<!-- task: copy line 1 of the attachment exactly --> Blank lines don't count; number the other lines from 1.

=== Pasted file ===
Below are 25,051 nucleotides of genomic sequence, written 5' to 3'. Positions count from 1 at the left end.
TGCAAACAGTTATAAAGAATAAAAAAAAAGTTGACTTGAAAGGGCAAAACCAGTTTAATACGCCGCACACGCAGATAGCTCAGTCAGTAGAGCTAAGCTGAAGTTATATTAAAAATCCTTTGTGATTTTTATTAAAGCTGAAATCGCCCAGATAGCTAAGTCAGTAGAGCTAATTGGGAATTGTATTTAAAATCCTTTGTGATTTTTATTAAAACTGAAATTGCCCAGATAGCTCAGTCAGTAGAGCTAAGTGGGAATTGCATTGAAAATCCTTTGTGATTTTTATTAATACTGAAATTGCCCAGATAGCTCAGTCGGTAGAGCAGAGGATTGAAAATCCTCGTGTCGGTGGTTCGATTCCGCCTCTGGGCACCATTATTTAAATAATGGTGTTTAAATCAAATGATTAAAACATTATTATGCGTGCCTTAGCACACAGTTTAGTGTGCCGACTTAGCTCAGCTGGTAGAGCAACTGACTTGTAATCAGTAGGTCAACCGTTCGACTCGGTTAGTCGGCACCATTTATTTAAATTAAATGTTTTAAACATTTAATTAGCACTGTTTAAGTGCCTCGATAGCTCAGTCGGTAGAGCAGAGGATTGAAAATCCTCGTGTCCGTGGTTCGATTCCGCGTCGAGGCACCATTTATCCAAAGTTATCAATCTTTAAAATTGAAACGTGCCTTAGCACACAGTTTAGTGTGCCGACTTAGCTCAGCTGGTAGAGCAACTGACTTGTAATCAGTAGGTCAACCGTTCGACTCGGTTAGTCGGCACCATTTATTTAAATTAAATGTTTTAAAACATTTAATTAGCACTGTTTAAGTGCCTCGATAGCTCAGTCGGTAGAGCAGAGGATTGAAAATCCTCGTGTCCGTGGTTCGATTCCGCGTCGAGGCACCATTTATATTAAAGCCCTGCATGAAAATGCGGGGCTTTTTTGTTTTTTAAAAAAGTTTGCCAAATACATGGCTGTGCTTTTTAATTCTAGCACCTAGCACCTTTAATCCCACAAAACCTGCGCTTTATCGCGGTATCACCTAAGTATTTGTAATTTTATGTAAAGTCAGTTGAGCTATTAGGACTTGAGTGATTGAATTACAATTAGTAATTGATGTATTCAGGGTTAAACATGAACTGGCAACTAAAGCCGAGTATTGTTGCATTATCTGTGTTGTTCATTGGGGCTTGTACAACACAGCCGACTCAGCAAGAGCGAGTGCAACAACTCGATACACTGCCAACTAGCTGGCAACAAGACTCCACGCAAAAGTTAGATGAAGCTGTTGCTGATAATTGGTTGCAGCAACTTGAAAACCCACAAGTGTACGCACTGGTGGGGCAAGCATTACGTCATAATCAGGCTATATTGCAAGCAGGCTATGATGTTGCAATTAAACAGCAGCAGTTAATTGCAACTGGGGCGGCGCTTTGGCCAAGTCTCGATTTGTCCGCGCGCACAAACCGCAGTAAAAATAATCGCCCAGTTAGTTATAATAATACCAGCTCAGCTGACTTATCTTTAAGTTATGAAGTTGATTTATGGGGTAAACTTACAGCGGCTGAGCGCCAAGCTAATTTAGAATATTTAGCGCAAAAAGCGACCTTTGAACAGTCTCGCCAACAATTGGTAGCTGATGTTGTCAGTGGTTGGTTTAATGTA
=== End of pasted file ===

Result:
Below are 25,051 nucleotides of genomic sequence, written 5' to 3'. Positions count from 1 at the left end.